‘Smack in the Middle’ with midwest producer Asher Gray

April 5, 2017 Features, Interviews

Asher Gray (Interview)

Milwaukee techno producer Asher Gray delivers his new EP Smack in the Middle on Vancouver based Grandcity Records in April. Steeped in the Chicago house scene, Asher Gray has produced and DJed underground electronic music since 1998. Asher Gray hosts his own event series and biweekly podcast Club Ritual. He spoke to Chanel about hitting the studio with his new gear in anticipation of crafting his new EP.

DOPE HAUS: Tell us the story behind the production of Smack in the Middle.
Asher Gray: I was building up my studio and adding some hardware gear. I decided it was a good time to start acquiring some pieces so that I could eventually play a live set without a computer. It’s been a goal of mine to do a “live” set of solo material for a long time and these two tracks were made in the process of working towards that.

“I have always found that a physical machine or instrument feels more natural.”

Asher Gray: I am a musician first and foremost. Having a few different elements like my Machinedrum or my Juno-106 with a hardware sequencer running everything feels more natural than looking at an arrange window in my DAW. I also like the humanizing element of doing a live take. Smack In The Middle & Pale Blue were the result of a year of experimenting with these methods and trying to push myself outside of my comfort zone when making tracks.

Asher Gray – Smack in the Middle EP / Grandcity Records

DOPE HAUS: Where do you draw inspiration from?
Asher Gray: Tim Sweeny’s podcast Beats In Space (BIS) has been a constant source of inspiration for me. Being in a city like Milwaukee where there’s a small market for underground Techno & House means you constantly have to search out new music. I try really hard to pay attention to what is going on outside of my little bubble here to keep me inspired. In the last year I think Milwaukee has begun to grow a bit of a scene that aligns with my outlook on House & Techno, which is really encouraging. Having that local community of people that you can bounce ideas off of, talk about the specific music you’re into, and turn you onto new stuff is really important to me.

DOPE HAUS: Describe the techno scene in the mid-west for the heads on the west coast.
Asher Gray: The midwest has always been a really underrated place for techno. It’s been fostering a great underground Techno community for a long time. Famous events like Further, crews like the Drop Bass Network as well as DJs like DVS1, DJ Shiva, ESP Woody McBride, Jeff Derringer, Derrick Carter, and Michael Serafini are all pretty much local to my immediate area and have been involved with and shaped the House & Techno scene for a long time. Growing up so close to Chicago, that history definitely played a big part in my development. Its just in the last few years that I’ve been diving deeper into the Techno scene and making connections from when I was a young raver going to parties.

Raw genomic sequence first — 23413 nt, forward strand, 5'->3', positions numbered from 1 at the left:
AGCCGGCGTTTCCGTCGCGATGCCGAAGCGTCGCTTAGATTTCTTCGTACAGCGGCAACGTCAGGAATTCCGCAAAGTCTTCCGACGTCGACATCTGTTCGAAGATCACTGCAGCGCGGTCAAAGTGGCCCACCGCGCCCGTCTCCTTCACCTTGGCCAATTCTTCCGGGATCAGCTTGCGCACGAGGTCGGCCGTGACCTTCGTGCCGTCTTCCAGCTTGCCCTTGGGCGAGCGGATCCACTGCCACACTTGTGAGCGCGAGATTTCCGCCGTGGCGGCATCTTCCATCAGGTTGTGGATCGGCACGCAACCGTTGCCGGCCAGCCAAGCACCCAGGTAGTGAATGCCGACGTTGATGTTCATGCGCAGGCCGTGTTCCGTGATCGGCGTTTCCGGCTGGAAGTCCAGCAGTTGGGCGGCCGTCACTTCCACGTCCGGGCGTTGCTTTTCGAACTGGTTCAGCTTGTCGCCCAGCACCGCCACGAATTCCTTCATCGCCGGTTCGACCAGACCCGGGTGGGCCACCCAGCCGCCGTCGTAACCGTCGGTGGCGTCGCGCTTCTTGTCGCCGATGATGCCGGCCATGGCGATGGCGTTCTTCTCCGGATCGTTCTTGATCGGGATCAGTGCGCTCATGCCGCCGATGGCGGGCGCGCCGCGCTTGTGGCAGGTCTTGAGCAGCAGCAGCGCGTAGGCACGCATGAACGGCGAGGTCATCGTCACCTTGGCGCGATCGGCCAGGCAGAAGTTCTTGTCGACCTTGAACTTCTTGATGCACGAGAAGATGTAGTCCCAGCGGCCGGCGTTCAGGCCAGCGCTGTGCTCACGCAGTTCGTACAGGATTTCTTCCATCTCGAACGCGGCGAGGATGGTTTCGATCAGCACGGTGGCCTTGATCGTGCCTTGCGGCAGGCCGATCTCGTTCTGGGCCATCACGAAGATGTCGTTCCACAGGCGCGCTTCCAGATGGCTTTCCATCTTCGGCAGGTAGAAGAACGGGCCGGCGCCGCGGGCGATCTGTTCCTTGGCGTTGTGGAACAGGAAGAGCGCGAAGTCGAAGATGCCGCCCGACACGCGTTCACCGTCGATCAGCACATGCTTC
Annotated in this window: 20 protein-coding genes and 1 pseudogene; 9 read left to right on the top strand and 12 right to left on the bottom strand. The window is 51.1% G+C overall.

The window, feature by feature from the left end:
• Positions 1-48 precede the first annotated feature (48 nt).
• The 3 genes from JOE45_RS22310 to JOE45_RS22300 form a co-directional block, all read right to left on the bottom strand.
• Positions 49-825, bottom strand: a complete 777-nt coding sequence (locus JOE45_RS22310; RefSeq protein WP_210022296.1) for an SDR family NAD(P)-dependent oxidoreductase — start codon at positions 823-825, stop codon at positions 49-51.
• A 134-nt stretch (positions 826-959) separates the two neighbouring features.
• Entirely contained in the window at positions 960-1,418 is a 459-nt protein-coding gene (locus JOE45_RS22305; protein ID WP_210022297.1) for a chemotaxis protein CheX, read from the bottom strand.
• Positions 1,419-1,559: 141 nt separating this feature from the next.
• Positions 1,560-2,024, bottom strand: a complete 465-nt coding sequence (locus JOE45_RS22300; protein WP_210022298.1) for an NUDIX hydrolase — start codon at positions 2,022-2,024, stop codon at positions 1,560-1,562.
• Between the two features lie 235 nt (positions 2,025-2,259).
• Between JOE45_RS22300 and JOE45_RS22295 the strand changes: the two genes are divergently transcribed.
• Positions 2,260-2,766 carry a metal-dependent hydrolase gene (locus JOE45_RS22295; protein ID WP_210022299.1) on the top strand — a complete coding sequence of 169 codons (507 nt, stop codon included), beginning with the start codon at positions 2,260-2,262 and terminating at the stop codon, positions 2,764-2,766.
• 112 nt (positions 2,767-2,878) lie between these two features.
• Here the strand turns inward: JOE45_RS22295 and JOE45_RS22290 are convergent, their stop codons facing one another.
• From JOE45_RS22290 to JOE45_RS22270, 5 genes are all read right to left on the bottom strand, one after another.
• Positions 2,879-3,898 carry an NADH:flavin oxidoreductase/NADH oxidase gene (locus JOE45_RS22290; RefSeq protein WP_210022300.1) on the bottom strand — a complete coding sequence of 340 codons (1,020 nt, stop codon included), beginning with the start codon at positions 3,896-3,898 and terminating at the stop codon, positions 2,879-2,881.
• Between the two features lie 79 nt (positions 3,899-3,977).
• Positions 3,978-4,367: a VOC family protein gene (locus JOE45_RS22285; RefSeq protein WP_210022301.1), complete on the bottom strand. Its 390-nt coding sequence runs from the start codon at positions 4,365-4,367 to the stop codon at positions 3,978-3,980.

Asher Gray: There is definitely a younger community of people that are catching on. In Minneapolis you have a label like Always Human Tapes which is really pushing the experimental boundaries of Techno. In Milwaukee you have a label like Close Up Of The Serene mixing all different types of underground music from Alternative (rock) to club music to Techno and don’t subscribe to one specific genre. Another longtime Milwaukee native Justin Screendoor and his label Disposable Commodities is another example of the eclectic sensibilities of the midwest, releasing everything from straight up Techno to more experimental ambient tracks. In Chicago there is so much to choose from but I think people like Andrew Gordon (No Plur/Stripped & Chewed) and Sold (Hugo Ball) are good examples of how people in the midwest don’t really stick to one hard and fast genre but rather explore many types of underground dance and electronic music and make it work in a way that is unique to this part of the country.

DOPE HAUS: Who would you like to connect with?
Asher Gray: There are a lot of really cool parties and crews around the country like Acid Camp, Deep Club, Hot Mass, too many others to name here. I would love to travel more and continue to release more music. Wherever that takes me, I’m ready and excited to branch out and expand my network and connect with anyone that shares a passion for the underground.

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